Thinking of building a shed to make the most of your garden or outdoor space? Don’t forget the shed base!

The shed base is what will even the surface between the floor and the ground.

This guide can teach you how to build a shed base to ensure you have a ready space available for use for your shed.

For a full guide to shed bases, shed floors and more, check out our ‘Shed buyer’s guide’.

Table of contents:

Building a shed base

As these typically come separate from the shed and floor, it is likely you’ll need to make one from scratch. There are four main types of base, including; timber base (aka portabase), concrete base, plastic base and paved base.

If constructing a larger timber shed for something like a workshop, a concrete base is ideal. The concrete base is in fact one of the most common types of shed base to choose from when it comes to garden buildings.

It is also important to note that you should not use a wooden shed base kit on an unsound base. This can risk screw holes not lining up with the wall panels.

Here are the following bases and their uses:

Timber bases: Garden sheds, small gazebo, playhouses.

Plastic bases: Garden sheds, gazebos, greenhouses, log cabins, playhouses.

Concrete bases: Garden sheds, gazebos, greenhouses, log cabins, insulated garden rooms, and playhouses.

Paving slabs bases: Garden sheds, gazebos, greenhouses, log cabins, insulated garden rooms, and playhouses.

Some basic info about the different bases:

Base typeProsCons
Concrete•Easy to build
•Commonly used base type
•Must be installed prior to garden building (ensures it is correctly set), else condensation can form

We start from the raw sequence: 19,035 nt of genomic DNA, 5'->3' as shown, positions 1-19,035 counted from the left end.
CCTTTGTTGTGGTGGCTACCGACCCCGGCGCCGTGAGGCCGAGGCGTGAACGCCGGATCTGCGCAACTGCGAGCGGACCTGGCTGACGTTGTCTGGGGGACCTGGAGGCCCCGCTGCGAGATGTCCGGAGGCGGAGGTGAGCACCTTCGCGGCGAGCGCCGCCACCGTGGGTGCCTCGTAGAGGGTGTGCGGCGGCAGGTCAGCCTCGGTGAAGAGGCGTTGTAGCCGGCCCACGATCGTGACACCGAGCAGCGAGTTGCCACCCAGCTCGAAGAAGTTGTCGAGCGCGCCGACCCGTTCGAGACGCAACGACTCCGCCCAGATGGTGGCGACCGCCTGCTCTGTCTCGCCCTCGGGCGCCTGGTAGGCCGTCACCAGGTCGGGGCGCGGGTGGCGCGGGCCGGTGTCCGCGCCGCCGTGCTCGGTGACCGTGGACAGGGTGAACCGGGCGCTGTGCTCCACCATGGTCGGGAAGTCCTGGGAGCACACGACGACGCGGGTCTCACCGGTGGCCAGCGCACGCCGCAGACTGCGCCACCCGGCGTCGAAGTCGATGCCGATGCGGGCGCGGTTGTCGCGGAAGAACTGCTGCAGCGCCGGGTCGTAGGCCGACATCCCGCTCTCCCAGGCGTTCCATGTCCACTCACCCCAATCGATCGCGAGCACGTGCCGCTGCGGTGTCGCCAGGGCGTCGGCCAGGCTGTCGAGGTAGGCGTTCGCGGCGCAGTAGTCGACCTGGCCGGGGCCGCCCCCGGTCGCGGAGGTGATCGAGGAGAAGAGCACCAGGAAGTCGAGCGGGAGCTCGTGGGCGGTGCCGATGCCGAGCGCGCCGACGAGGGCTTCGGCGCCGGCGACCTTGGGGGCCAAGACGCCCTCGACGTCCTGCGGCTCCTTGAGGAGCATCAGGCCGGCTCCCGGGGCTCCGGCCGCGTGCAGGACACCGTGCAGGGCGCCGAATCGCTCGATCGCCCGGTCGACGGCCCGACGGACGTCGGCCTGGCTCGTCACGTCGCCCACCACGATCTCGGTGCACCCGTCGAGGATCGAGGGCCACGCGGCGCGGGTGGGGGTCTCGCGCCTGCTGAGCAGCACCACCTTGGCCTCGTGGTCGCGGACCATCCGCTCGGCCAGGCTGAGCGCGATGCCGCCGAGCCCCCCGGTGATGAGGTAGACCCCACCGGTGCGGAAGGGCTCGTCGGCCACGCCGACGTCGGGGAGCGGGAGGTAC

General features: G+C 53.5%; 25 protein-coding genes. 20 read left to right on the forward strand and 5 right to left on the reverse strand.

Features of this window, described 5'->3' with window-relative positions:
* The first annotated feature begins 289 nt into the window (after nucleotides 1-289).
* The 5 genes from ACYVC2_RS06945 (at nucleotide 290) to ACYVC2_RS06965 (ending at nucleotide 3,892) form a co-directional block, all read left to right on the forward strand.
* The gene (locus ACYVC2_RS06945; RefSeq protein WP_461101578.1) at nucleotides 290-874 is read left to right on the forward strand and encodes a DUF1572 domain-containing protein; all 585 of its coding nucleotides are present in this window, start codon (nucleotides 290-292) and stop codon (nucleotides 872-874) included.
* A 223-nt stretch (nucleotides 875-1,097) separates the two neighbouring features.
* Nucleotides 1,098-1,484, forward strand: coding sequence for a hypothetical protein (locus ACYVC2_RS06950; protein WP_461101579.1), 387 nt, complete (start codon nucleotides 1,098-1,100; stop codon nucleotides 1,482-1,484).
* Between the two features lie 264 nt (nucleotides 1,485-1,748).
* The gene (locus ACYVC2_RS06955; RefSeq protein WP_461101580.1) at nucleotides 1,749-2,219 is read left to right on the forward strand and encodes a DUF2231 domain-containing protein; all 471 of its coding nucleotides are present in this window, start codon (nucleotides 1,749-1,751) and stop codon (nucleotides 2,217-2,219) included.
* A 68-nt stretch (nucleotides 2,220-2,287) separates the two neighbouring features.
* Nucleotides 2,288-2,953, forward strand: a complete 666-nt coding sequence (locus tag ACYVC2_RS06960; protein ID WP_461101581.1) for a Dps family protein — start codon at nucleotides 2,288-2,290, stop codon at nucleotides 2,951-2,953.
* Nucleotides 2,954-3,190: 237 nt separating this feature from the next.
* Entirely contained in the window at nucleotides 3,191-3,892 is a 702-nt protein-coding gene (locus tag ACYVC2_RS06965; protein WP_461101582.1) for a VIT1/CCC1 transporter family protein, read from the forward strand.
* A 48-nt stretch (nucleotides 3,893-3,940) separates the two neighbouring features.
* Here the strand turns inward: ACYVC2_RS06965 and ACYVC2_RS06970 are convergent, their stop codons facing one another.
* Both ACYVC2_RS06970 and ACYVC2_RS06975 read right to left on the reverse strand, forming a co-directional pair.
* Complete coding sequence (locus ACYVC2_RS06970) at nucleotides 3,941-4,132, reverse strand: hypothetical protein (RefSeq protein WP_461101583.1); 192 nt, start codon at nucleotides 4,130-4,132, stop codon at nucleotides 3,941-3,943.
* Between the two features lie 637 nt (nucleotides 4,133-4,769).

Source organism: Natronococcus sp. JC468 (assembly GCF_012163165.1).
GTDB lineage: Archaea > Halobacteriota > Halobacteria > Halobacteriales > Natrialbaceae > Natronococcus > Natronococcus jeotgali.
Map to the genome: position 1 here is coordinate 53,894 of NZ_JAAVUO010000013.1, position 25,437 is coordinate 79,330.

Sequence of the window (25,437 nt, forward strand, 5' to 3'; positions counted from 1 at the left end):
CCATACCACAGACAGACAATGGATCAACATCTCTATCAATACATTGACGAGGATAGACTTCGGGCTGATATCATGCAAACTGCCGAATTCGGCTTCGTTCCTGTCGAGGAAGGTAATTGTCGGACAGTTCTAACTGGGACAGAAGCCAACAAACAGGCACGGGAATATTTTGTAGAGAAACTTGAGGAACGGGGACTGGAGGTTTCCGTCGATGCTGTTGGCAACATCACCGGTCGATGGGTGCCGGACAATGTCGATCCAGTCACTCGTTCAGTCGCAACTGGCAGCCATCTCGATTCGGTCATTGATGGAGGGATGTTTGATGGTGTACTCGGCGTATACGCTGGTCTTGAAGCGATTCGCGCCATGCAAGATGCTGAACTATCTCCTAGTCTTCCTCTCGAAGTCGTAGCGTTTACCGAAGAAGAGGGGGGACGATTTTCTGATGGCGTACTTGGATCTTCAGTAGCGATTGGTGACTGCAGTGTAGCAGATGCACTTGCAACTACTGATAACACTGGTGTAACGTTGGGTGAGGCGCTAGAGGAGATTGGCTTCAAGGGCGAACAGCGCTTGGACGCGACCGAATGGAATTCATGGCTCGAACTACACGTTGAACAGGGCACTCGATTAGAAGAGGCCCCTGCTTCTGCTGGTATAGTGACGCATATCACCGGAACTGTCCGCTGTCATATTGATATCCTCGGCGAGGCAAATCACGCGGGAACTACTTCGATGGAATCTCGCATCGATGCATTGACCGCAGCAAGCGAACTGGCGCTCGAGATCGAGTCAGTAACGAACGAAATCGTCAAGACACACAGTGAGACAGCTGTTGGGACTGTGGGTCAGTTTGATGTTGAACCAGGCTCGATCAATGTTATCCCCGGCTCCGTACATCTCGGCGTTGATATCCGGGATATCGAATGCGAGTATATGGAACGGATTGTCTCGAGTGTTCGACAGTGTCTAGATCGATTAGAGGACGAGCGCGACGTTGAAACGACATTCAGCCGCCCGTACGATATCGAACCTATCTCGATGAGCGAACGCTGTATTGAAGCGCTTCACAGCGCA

•Can't be laid straight on the ground (requires a sub-base)
•Requires extra steps for constructing frames or edges to support the concrete as it sets (aka framework)
•Takes longer to build
Paving slabs•Easy to build
•Provides a level base
•Provides a durable base
•Ground underneath must be level to ensure solid installation
•Can't be laid straight onto the ground (requires a sub-base)
•Can take longer to build
•Cost effective
•Timber material
•Variety of sizes
•Stability (spikes on each corner use to secure the base into the ground)
•Higher risk of damage if ground is not level
•Simple to install
•Won't rot
•Can be easily relocated

Preparing and planning for the shed base: laying a sub base

Some key steps will need to be taken prior to the installation.

Step one

Get planning permission if you need to. Typically a shed isn’t classified as a permanent structure, but if you plan to use the shed as an outbuilding then this will have rules. Planning permission however won’t cover anything like satellite dishes, new dwellings or fuel storage tanks. View the planning portal for more information regarding permissions.

Note: You may not need planning permission if the floor area is less than 15m2 and not being used for sleeping, but better safe than sorry.

Step two

Make sure the foundation is not only level but solid enough to hold the shed base. For concrete and paving slabs, you will need to do the following:

Step three

Plan the sub-base by measuring the site out; marking the corner points of the potential square with a peg in each corner.

Step four

Run a builder’s line/string from each peg to help you understand the look of the site, then use the 3-4-5 method to make sure the corners are square.

Note: You can also measure the diagonals to ensure the lengths are the same.

Step five

To ensure a straight cut, use an edger. Cut into the lawn and use a space to cut the turf into strips. Roll each strip up as you go and remove it.

Note: Save some of the removed turf as this can be put between the lawn and the finished base if there’s space left.

Step six

Within the assigned area, dig a depth of 15cm to build a shed base. Hammer in marker pegs (50cm x 50cm), each 1m apart, to ensure the hardcore is level. You can check the level of each peg using a spirit level, then add the hardcore so that it levels out just above the top of the pegs.

Step seven

Use an earth rammer or vibrating plate compactor to squash down the material into place. Add a thin layer of shard sand or ballast, then use a rake to level it out.

Laying paving slabs